June 25, 2018
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Foster youth gain more access to apprenticeships, college, and other support

Washington is the first state in the country to pass legislation aimed at helping foster youth connect with apprenticeships and higher education support, including the cost of tuition and apprenticeship programs, state officials report. The newly created Passport to Careers program was passed in the 2018 Legislature and signed into law in March.

The bill, sponsored by Sen. Kevin Ranker, D-Orcas Island, offers help to foster youth, former foster youth and homeless young people for up to six years, the news site Investigate West reports. It also lowers the eligibility age from 16 to 13 and will likely double the number of students served.

“There is a huge need to expand access and opportunity for children, particularly those who face immense obstacles or lack the support of their families,” Ranker said in a news release earlier this year. “With stronger services to guide them through junior high and high school, and ensure they’re prepared with needed prerequisites, these youth will have better opportunities to pursue their dreams.”

Each year, many young people age out of the foster care system and often face significant challenges in life, supporters say. For example, just 3 percent of people who age out of foster care earn a college degree and as many as half are unemployed at age 24.

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Lessons to Learn

Five things Seattle leaders should learn from the head tax repeal

By Tim Punke and John Murray

The Seattle City Council's stunning reversal on the $275-per-employee jobs tax was a case study in over-reaching and misreading public sentiment. As Seattle moves forward, there will be a lot of Monday-morning quarterbacking and second-guessing, but there are some key lessons in this historic about-face:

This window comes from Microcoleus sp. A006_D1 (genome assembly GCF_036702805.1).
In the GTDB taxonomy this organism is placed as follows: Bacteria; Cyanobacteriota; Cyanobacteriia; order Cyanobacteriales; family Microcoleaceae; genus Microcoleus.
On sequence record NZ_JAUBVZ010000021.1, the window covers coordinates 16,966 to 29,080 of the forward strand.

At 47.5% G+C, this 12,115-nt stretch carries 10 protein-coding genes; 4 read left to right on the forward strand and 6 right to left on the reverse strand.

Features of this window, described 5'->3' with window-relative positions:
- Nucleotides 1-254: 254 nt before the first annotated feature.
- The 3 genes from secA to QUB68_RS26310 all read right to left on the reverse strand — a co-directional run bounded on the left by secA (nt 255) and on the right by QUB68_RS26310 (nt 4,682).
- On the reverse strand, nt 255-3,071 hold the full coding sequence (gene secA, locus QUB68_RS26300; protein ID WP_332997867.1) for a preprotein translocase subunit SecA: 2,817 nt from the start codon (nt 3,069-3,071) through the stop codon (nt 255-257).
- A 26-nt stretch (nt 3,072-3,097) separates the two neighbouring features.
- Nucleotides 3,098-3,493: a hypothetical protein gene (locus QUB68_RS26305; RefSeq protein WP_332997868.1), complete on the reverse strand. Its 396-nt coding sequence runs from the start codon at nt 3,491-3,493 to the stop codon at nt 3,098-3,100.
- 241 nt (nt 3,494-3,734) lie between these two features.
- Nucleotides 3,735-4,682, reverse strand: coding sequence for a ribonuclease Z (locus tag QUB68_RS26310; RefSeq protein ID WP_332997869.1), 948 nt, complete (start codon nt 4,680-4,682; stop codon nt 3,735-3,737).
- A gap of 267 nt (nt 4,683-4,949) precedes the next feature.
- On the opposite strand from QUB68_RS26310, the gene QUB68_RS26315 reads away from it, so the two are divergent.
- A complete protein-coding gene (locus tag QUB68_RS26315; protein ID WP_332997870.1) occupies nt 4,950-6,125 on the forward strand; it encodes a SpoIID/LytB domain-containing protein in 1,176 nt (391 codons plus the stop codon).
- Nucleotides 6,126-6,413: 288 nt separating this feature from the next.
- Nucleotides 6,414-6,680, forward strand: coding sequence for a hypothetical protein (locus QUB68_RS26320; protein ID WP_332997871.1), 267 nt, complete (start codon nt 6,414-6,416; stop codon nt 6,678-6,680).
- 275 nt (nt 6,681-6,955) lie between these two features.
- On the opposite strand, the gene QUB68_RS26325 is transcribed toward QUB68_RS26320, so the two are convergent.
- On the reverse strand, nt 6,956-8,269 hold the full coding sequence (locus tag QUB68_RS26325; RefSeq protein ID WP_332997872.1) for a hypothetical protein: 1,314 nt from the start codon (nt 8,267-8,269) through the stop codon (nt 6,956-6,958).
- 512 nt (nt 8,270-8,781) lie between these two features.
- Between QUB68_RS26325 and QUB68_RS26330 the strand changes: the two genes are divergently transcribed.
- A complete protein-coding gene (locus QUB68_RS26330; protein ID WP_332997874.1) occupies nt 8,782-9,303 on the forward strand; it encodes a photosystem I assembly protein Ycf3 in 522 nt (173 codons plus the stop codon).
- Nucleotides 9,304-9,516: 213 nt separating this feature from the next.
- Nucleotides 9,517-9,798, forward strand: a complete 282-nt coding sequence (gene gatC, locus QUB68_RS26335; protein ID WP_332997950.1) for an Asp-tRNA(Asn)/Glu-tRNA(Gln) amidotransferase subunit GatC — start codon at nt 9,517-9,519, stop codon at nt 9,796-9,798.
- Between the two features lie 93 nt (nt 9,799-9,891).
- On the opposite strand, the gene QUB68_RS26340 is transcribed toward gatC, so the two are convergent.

* Seattle has tax fatigue

* We need accountability

* We shouldn't take jobs for granted

* Seattle's business community is the envy of the nation

* We need thoughtful regional solutions to homelessness and housing insecurity

Ultimately, it's not just about working together on homelessness, or other pressing issues of the day. It's about our elected leaders leading, seeking common ground, and partnering with both the advocate and business communities...

Read the full op-ed in The Puget Sound Business Journal
Voter Insights

TVW providing must-see TV for 2018 election

By Renee Radcliff Sinclair, TVW president

As part of TVW's obligation to provide you with information about your state government, we have a profound commitment to state election coverage. This summer and fall, TVW will be traversing the state to cover statewide candidate and ballot measure campaigns. In addition to airing candidate forums and debates on TVW's cable television station, all programming is archived and available for your use right here. As election season approaches, this site will be updated daily with new events and opportunities for you to gain further insights into candidates and ballot measures.

Part of TVW's media philosophy has always been to enable the public to hear directly from our news sources in something more than just short sound bites. With that commitment as a backdrop, TVW has partnered with Secretary of State Kim Wyman to make available a Video Voters Guide, allowing you to hear directly from the many candidates running for office this August. Here you can access three-minute, unedited candidate statements outlining the policy priorities of each. These candidate vignettes are also airing regularly on TVW's cable television station across the state (check local listings)....

Read the full guest column in The Yakima Herald-Republic
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